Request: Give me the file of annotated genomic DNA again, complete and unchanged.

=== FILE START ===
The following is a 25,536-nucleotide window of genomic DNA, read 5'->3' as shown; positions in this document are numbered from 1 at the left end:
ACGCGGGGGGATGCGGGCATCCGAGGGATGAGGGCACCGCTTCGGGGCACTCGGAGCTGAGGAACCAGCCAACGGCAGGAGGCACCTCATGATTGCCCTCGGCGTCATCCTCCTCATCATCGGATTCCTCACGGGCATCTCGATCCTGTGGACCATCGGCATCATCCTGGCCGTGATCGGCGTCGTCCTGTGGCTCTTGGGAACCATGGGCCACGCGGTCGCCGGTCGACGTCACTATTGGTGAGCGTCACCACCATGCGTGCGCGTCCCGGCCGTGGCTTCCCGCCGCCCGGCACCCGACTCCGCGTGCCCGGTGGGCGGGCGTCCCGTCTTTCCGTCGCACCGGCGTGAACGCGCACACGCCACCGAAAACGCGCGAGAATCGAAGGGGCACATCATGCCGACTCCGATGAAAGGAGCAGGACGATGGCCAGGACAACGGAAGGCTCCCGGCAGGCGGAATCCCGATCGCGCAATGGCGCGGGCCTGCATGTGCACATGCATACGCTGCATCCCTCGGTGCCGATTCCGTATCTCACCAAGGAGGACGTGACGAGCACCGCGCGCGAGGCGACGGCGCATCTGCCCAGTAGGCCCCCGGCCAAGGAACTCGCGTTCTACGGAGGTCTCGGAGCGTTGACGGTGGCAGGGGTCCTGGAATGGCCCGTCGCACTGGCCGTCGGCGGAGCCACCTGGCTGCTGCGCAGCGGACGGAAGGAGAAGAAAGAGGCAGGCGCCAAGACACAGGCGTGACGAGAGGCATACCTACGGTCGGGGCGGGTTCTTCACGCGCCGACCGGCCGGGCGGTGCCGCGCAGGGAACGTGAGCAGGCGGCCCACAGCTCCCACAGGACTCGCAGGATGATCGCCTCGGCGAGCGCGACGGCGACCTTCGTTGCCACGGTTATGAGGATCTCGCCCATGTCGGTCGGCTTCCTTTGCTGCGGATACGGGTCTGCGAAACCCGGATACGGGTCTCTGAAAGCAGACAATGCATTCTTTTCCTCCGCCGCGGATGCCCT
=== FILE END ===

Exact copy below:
The following is a 25,536-nucleotide window of genomic DNA, read 5'->3' as shown; positions in this document are numbered from 1 at the left end:
ACGCGGGGGGATGCGGGCATCCGAGGGATGAGGGCACCGCTTCGGGGCACTCGGAGCTGAGGAACCAGCCAACGGCAGGAGGCACCTCATGATTGCCCTCGGCGTCATCCTCCTCATCATCGGATTCCTCACGGGCATCTCGATCCTGTGGACCATCGGCATCATCCTGGCCGTGATCGGCGTCGTCCTGTGGCTCTTGGGAACCATGGGCCACGCGGTCGCCGGTCGACGTCACTATTGGTGAGCGTCACCACCATGCGTGCGCGTCCCGGCCGTGGCTTCCCGCCGCCCGGCACCCGACTCCGCGTGCCCGGTGGGCGGGCGTCCCGTCTTTCCGTCGCACCGGCGTGAACGCGCACACGCCACCGAAAACGCGCGAGAATCGAAGGGGCACATCATGCCGACTCCGATGAAAGGAGCAGGACGATGGCCAGGACAACGGAAGGCTCCCGGCAGGCGGAATCCCGATCGCGCAATGGCGCGGGCCTGCATGTGCACATGCATACGCTGCATCCCTCGGTGCCGATTCCGTATCTCACCAAGGAGGACGTGACGAGCACCGCGCGCGAGGCGACGGCGCATCTGCCCAGTAGGCCCCCGGCCAAGGAACTCGCGTTCTACGGAGGTCTCGGAGCGTTGACGGTGGCAGGGGTCCTGGAATGGCCCGTCGCACTGGCCGTCGGCGGAGCCACCTGGCTGCTGCGCAGCGGACGGAAGGAGAAGAAAGAGGCAGGCGCCAAGACACAGGCGTGACGAGAGGCATACCTACGGTCGGGGCGGGTTCTTCACGCGCCGACCGGCCGGGCGGTGCCGCGCAGGGAACGTGAGCAGGCGGCCCACAGCTCCCACAGGACTCGCAGGATGATCGCCTCGGCGAGCGCGACGGCGACCTTCGTTGCCACGGTTATGAGGATCTCGCCCATGTCGGTCGGCTTCCTTTGCTGCGGATACGGGTCTGCGAAACCCGGATACGGGTCTCTGAAAGCAGACAATGCATTCTTTTCCTCCGCCGCGGATGCCCT